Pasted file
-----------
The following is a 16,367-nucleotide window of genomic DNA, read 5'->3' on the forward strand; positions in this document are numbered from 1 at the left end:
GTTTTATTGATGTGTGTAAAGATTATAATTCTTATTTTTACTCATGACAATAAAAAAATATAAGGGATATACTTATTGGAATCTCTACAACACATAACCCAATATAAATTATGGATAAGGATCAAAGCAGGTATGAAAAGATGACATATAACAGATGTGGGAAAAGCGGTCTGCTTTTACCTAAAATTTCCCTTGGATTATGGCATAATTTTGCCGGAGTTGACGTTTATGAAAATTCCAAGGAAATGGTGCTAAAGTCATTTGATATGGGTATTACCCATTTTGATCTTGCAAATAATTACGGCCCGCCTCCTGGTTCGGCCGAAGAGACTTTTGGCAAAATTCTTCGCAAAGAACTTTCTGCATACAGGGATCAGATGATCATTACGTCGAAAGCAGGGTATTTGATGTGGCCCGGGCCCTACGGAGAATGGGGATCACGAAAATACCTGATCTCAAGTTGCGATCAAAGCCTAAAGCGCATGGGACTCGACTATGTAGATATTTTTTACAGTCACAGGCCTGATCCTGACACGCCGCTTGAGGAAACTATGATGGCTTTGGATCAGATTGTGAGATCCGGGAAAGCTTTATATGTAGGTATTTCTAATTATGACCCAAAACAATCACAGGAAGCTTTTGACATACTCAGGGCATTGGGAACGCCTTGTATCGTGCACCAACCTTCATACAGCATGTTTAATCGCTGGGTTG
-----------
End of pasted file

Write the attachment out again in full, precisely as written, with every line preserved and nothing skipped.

The following is a 16,367-nucleotide window of genomic DNA, read 5'->3' on the forward strand; positions in this document are numbered from 1 at the left end:
GTTTTATTGATGTGTGTAAAGATTATAATTCTTATTTTTACTCATGACAATAAAAAAATATAAGGGATATACTTATTGGAATCTCTACAACACATAACCCAATATAAATTATGGATAAGGATCAAAGCAGGTATGAAAAGATGACATATAACAGATGTGGGAAAAGCGGTCTGCTTTTACCTAAAATTTCCCTTGGATTATGGCATAATTTTGCCGGAGTTGACGTTTATGAAAATTCCAAGGAAATGGTGCTAAAGTCATTTGATATGGGTATTACCCATTTTGATCTTGCAAATAATTACGGCCCGCCTCCTGGTTCGGCCGAAGAGACTTTTGGCAAAATTCTTCGCAAAGAACTTTCTGCATACAGGGATCAGATGATCATTACGTCGAAAGCAGGGTATTTGATGTGGCCCGGGCCCTACGGAGAATGGGGATCACGAAAATACCTGATCTCAAGTTGCGATCAAAGCCTAAAGCGCATGGGACTCGACTATGTAGATATTTTTTACAGTCACAGGCCTGATCCTGACACGCCGCTTGAGGAAACTATGATGGCTTTGGATCAGATTGTGAGATCCGGGAAAGCTTTATATGTAGGTATTTCTAATTATGACCCAAAACAATCACAGGAAGCTTTTGACATACTCAGGGCATTGGGAACGCCTTGTATCGTGCACCAACCTTCATACAGCATGTTTAATCGCTGGGTTG